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Slave to the System Dedicated to the Long Haul

Despite Commitments to Other Bands, Supergroup Pushes Onward


Slave to the System, circa 2006Combining musicians from established bands into "supergroups" has become a popular and successful trend in the music industry. Artists such as Velvet Revolver, featuring former members of Guns N' Roses and Stone Temple Pilots; and Audioslave, a mix of Soundgarden and Rage Against the Machine, have taken over the modern rock radio airwaves, selling millions of albums between them.

While Slave to the System fits the supergroup moniker, with members of Queensr˙che and Brother Cane in its ranks, unlike their contemporaries, the guys in Slave tot he System didn't intend to become a band. They got together to simply play some tunes and have a good time -- a break from their "day jobs."

Some guys just can't take a vacation.

A weekend jam in the Pacific Northwest turned into a two-week recording session and more than a dozen songs in early 2001, a songwriting chemistry that prompted Damon Johnson (Brother Cane/Alice Cooper), Roman Glick (Brother Cane/Jackyl), Scott Rockenfield (Queensr˙che), Kelly Gray (ex-Queensr˙che) and Scotty Heard to formalize Slave to the System.

The band pressed a record and sold it independently in 2002, playing a couple of gigs in Tennessee and in Seattle, Wash. The album eventually landed on the radar screen of Spitfire Records, a division of Eagle Rock Entertainment. From there, industry friends of the band members made the push for the label to sign Slave to the System.

"The hero of the entire thing is our friend Rob Gill," explained vocalist/guitarist Damon Johnson. "He had gotten the original version and loved it from the beginning. When he went to work for Spitfire, he was waving our flag from the start."

The flag-waving proved fruitful, as Slave to the System signed with Spitfire in 2005, and had their original release remixed and remastered. The band tagged on two new songs to the album, and the label released it in Feb. 2006.

For fans of the original release, they'll notice something, or more accurately, someone, missing from the current Slave to the System lineup -- guitarist/vocalist Scotty Heard. Johnson wouldn't reveal the reason for his former bandmate's departure, but maintained his unwavering appreciation for what Heard brought to the table.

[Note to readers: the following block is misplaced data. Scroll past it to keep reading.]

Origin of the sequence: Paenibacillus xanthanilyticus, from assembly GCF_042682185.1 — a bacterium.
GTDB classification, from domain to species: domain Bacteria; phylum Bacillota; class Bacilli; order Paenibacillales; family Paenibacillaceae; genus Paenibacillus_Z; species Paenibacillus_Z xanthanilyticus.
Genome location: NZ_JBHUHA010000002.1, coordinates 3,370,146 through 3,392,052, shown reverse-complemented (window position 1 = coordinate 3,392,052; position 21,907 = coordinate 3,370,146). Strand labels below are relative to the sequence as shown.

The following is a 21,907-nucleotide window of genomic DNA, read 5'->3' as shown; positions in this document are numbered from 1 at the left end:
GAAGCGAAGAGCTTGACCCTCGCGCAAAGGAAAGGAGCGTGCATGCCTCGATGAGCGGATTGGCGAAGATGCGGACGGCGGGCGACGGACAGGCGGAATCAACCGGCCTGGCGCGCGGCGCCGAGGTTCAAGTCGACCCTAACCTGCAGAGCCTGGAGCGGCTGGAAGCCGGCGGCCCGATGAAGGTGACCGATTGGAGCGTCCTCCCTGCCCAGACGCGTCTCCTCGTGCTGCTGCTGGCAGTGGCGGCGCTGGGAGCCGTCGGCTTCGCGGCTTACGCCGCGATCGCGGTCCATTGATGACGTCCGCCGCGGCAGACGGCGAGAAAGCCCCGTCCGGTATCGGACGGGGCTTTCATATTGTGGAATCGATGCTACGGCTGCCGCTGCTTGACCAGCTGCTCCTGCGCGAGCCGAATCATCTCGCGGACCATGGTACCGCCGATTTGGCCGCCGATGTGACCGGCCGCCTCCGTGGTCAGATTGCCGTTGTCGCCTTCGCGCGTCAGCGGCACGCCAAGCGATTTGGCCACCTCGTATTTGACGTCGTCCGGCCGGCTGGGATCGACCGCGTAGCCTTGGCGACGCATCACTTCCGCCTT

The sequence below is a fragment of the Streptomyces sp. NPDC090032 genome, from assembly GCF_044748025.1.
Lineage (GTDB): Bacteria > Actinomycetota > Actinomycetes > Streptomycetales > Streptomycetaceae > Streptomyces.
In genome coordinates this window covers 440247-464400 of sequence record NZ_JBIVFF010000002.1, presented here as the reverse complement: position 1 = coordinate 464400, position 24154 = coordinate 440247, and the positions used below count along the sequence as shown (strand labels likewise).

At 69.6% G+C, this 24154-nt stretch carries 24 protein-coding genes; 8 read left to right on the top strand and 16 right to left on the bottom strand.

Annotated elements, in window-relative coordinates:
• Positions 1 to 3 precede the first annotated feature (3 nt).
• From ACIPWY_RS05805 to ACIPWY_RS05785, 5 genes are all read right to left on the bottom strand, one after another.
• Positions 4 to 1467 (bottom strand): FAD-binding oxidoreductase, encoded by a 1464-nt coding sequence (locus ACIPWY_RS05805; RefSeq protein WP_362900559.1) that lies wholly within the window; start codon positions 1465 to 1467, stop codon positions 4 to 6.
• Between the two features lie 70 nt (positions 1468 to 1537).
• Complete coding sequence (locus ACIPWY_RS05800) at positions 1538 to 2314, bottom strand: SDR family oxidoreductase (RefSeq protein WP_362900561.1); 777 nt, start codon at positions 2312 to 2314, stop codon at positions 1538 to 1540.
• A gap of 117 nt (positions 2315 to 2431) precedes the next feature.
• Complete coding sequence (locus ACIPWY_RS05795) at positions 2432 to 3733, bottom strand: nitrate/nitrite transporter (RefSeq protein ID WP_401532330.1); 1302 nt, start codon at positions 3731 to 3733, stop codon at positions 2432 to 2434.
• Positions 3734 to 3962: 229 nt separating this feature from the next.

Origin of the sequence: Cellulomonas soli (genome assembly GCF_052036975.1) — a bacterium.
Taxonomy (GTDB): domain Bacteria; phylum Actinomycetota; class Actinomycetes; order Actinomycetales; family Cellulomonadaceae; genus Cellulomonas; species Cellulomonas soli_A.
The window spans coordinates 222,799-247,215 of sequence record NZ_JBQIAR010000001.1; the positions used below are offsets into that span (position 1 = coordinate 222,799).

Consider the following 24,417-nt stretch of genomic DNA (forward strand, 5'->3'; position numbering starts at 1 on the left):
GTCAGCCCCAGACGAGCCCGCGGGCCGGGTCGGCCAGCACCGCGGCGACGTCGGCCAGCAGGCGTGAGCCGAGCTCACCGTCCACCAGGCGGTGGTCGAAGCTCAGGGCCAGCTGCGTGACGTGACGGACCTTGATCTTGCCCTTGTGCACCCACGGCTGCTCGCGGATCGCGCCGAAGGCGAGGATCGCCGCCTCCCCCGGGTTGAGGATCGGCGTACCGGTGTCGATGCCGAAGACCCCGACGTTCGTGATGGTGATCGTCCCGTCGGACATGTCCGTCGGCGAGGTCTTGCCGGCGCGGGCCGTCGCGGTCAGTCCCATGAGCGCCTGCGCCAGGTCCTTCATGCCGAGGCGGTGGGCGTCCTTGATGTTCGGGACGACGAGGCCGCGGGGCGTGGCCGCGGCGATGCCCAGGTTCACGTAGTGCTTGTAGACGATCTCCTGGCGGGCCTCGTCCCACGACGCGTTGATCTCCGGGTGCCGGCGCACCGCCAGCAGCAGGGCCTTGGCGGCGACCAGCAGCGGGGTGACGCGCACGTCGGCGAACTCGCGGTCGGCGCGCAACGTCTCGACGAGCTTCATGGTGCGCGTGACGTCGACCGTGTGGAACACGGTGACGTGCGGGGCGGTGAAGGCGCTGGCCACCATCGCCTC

"Scotty is one of the most talented guys I've ever worked with and was a big contributor to the first album," Johnson said. "There are a few unreleased songs that he was involved with that I'm sure will be contenders for the next album. We wish him the best in all his endeavors."

Damon Johnson (left) and Kelly Gray (right) perform in 2006.The band continues on as a four-piece. Stepping up to the plate, guitarist Kelly Gray grabbed the microphone and hasn't looked back. He's featured on both the "add-on" tracks to the Slave to the System debut album re-release, "Cruise Out of Control" and "Ragdoll."

Longtime collaborators from back in the Brother Cane days, Johnson is particularly enamored of Gray's vocal contributions and stated that Gray will be further highlighted on future Slave to the System albums. He also revealed that the band has a follow-up record already completed. For now, however, the band is concentrating on promoting its debut album on the road.

With Johnson, Rockenfield, and Glick all involved with full-time commitments to other bands, doing extended live dates for Slave to the System has been challenging. So far, however, it has been successful. Slave to the System recently completed a week-long run of concerts in the Southeast, and is playing another week in early April in the Midwest, including one show with the reunited Buckcherry.

"The first run of dates was great and we all dug the looseness of the vibe onstage and want to continue that in April," Johnson said. "We'll be working diligently to fill every possible hole in the calendar with shows.

"Tell the fans 'thanks'," Johnson added. "We truly appreciate their support and enthusiasm."

Editor's Note: This article was originally published in 2006. Promo photo courtesy of Slave to the System. Live photo courtesy of Chas McKewen.

Copyright 2009, Brian Heaton. All Rights Reserved.